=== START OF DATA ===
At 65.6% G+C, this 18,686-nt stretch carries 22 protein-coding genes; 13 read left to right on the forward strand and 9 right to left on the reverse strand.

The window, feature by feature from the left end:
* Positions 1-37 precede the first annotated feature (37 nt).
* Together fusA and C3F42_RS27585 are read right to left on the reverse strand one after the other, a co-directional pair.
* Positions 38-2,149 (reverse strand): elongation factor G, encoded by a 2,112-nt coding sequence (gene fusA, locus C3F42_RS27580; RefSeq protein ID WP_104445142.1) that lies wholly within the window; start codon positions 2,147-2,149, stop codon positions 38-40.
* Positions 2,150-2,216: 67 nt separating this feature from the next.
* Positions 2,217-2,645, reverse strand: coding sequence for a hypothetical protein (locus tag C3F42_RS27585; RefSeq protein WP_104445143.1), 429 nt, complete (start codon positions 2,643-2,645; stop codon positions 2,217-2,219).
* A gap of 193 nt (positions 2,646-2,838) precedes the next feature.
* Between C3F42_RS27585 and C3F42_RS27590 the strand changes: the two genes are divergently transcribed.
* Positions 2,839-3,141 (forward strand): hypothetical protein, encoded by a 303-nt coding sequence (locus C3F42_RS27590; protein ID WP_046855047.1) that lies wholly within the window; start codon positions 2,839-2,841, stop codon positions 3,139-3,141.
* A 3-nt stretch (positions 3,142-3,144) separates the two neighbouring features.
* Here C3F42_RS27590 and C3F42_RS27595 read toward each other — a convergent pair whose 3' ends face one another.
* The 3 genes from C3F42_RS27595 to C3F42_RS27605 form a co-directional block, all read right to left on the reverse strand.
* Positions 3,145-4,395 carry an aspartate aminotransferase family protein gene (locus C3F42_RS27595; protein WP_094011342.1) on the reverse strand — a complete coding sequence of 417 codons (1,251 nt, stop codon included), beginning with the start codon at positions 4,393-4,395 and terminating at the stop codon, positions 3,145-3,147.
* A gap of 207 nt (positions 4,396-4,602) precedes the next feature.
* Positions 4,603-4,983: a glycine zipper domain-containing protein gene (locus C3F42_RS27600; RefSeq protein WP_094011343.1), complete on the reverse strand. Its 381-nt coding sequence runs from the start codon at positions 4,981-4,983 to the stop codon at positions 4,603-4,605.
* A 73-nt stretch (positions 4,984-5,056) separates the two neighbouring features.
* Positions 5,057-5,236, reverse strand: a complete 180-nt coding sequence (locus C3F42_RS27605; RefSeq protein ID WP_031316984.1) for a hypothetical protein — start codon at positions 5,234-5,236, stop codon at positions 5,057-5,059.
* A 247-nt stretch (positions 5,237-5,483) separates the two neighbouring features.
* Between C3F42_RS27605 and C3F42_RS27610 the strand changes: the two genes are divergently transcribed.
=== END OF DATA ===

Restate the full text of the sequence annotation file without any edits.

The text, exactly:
At 65.6% G+C, this 18,686-nt stretch carries 22 protein-coding genes; 13 read left to right on the forward strand and 9 right to left on the reverse strand.

The window, feature by feature from the left end:
* Positions 1-37 precede the first annotated feature (37 nt).
* Together fusA and C3F42_RS27585 are read right to left on the reverse strand one after the other, a co-directional pair.
* Positions 38-2,149 (reverse strand): elongation factor G, encoded by a 2,112-nt coding sequence (gene fusA, locus C3F42_RS27580; RefSeq protein ID WP_104445142.1) that lies wholly within the window; start codon positions 2,147-2,149, stop codon positions 38-40.
* Positions 2,150-2,216: 67 nt separating this feature from the next.
* Positions 2,217-2,645, reverse strand: coding sequence for a hypothetical protein (locus tag C3F42_RS27585; RefSeq protein WP_104445143.1), 429 nt, complete (start codon positions 2,643-2,645; stop codon positions 2,217-2,219).
* A gap of 193 nt (positions 2,646-2,838) precedes the next feature.
* Between C3F42_RS27585 and C3F42_RS27590 the strand changes: the two genes are divergently transcribed.
* Positions 2,839-3,141 (forward strand): hypothetical protein, encoded by a 303-nt coding sequence (locus C3F42_RS27590; protein ID WP_046855047.1) that lies wholly within the window; start codon positions 2,839-2,841, stop codon positions 3,139-3,141.
* A 3-nt stretch (positions 3,142-3,144) separates the two neighbouring features.
* Here C3F42_RS27590 and C3F42_RS27595 read toward each other — a convergent pair whose 3' ends face one another.
* The 3 genes from C3F42_RS27595 to C3F42_RS27605 form a co-directional block, all read right to left on the reverse strand.
* Positions 3,145-4,395 carry an aspartate aminotransferase family protein gene (locus C3F42_RS27595; protein WP_094011342.1) on the reverse strand — a complete coding sequence of 417 codons (1,251 nt, stop codon included), beginning with the start codon at positions 4,393-4,395 and terminating at the stop codon, positions 3,145-3,147.
* A gap of 207 nt (positions 4,396-4,602) precedes the next feature.
* Positions 4,603-4,983: a glycine zipper domain-containing protein gene (locus C3F42_RS27600; RefSeq protein WP_094011343.1), complete on the reverse strand. Its 381-nt coding sequence runs from the start codon at positions 4,981-4,983 to the stop codon at positions 4,603-4,605.
* A 73-nt stretch (positions 4,984-5,056) separates the two neighbouring features.
* Positions 5,057-5,236, reverse strand: a complete 180-nt coding sequence (locus C3F42_RS27605; RefSeq protein ID WP_031316984.1) for a hypothetical protein — start codon at positions 5,234-5,236, stop codon at positions 5,057-5,059.
* A 247-nt stretch (positions 5,237-5,483) separates the two neighbouring features.
* Between C3F42_RS27605 and C3F42_RS27610 the strand changes: the two genes are divergently transcribed.